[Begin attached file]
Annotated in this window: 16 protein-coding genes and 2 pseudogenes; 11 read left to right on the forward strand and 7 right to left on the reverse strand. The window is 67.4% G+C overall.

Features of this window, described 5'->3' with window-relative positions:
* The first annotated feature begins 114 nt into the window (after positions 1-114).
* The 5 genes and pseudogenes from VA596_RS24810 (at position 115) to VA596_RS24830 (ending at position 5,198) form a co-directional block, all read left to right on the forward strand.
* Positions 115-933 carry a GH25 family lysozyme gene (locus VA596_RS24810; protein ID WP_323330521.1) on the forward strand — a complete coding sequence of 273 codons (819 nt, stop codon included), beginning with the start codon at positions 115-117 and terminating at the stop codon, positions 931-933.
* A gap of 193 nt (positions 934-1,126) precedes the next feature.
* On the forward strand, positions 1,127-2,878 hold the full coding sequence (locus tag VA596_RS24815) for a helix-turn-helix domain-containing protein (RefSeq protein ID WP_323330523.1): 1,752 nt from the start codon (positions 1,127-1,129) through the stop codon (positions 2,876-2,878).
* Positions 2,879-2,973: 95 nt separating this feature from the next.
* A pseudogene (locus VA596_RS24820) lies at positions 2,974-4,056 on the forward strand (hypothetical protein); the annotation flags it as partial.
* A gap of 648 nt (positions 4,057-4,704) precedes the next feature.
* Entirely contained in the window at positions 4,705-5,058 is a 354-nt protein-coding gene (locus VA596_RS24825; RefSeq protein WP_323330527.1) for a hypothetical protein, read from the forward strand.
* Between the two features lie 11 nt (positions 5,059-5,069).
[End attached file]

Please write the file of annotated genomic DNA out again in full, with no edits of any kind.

Annotated in this window: 16 protein-coding genes and 2 pseudogenes; 11 read left to right on the forward strand and 7 right to left on the reverse strand. The window is 67.4% G+C overall.

Features of this window, described 5'->3' with window-relative positions:
* The first annotated feature begins 114 nt into the window (after positions 1-114).
* The 5 genes and pseudogenes from VA596_RS24810 (at position 115) to VA596_RS24830 (ending at position 5,198) form a co-directional block, all read left to right on the forward strand.
* Positions 115-933 carry a GH25 family lysozyme gene (locus VA596_RS24810; protein ID WP_323330521.1) on the forward strand — a complete coding sequence of 273 codons (819 nt, stop codon included), beginning with the start codon at positions 115-117 and terminating at the stop codon, positions 931-933.
* A gap of 193 nt (positions 934-1,126) precedes the next feature.
* On the forward strand, positions 1,127-2,878 hold the full coding sequence (locus tag VA596_RS24815) for a helix-turn-helix domain-containing protein (RefSeq protein ID WP_323330523.1): 1,752 nt from the start codon (positions 1,127-1,129) through the stop codon (positions 2,876-2,878).
* Positions 2,879-2,973: 95 nt separating this feature from the next.
* A pseudogene (locus VA596_RS24820) lies at positions 2,974-4,056 on the forward strand (hypothetical protein); the annotation flags it as partial.
* A gap of 648 nt (positions 4,057-4,704) precedes the next feature.
* Entirely contained in the window at positions 4,705-5,058 is a 354-nt protein-coding gene (locus VA596_RS24825; RefSeq protein WP_323330527.1) for a hypothetical protein, read from the forward strand.
* Between the two features lie 11 nt (positions 5,059-5,069).